Lawyer Firdaus Daud questions why third-party delivery services are allowed for individuals but not home-based business

The lawyers asked the Government to clarify its policy on contact-less arrangements

On Sunday (26 April), Ahmad Firdaus Daud, a litigation lawyer, took to his Facebook to question the inconsistency of the Government’s policy on “contact-less arrangements” in which third party delivery services are allowed on an individual basis but not for home-based business.
Citing news reports by Berita Harian and The Straits Times about home businesses not being allowed to operate if they require third-party services to deliver goods, Mr Firdaus, who is also a council member of National Council Against Drug Abuse (NCADA), pointed out the loopholes under these “COVID-19 rules”.
He explained that COVID-19 rules allow non-essential providers from carrying on with their businesses at home as long as the business or work does not require meeting any other individual in person.
However, he noted that home business owner could also pass goods to a third-party delivery service without allowing the delivery person to enter the residence or even meeting the delivery person, thus practising “contact-less arrangements”.
Mr Firdaus then pointed out, “Contact-less arrangements appear to comply with the COVID-19 rules but not the agencies’ stipulation that home business cannot engage third-party delivery services at all.”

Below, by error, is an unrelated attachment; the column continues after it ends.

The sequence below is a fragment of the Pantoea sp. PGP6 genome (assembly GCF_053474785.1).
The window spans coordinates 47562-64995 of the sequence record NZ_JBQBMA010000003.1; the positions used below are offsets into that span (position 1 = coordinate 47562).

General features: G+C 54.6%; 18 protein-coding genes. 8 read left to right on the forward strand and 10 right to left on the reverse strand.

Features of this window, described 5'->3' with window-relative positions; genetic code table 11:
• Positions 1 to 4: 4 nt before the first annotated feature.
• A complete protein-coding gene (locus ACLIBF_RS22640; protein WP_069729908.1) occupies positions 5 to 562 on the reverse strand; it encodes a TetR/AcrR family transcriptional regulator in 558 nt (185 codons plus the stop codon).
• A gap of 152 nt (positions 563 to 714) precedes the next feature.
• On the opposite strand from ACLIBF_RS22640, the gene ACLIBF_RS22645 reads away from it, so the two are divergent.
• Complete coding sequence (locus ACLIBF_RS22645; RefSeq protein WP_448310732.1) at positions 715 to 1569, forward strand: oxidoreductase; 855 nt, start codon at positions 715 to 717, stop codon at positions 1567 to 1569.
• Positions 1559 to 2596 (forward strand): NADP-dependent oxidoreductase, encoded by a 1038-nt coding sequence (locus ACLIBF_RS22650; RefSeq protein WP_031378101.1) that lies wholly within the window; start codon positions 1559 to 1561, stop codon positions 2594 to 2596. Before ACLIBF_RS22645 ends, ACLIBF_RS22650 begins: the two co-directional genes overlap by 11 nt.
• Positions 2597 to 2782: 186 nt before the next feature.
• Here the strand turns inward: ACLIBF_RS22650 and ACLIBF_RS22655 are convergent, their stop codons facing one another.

Against this background, he therefore asked the Ministry of Health (MOH) to clarify whether home-based businesses are allowed to engage third-party delivery services through this “contact-less means” in order to keep their businesses running.
If it is allowed, he then suggested public agencies to clarify how they will apply their stricter prohibitive advisories.
On the flip side, if home businesses are prohibited to engage third-party delivery services, the MOH should clarify whether individuals can still deliver and receive goods through third-party delivery services on a personal basis, said Mr Firdaus, doubting the inconsistency of the Government’s rules for businesses and individuals in terms of using such services.
“Because the home businesses will just engage delivery services ‘on an individual basis’ as a workaround,” he remarked.
Mr Firdaus continued, “If home businesses are not permitted to use contact-less means to deliver goods, then we have to sort out why one can do so on a personal, individual basis but not for a home business.”
“I am pretty sure everyone still thinks that they are allowed to send items via third-party delivery services on a personal basis. If that is actually not allowed, the ramifications will be significant,” he wrote in his post.
At the same time, Mr Firdaus also raised concerns that the threat of a S$1,000 fine for non-compliance of these rules imposed home-based businesses is “misplaced without specifying the legal authority for such a fine”.
He added, “Are there new HDB, URA rules? Or is this the likely fine for a first-time contravention of the COVID-19 rules?”
He reiterated that clarity is needed for the vagueness of “contact-less engagements”.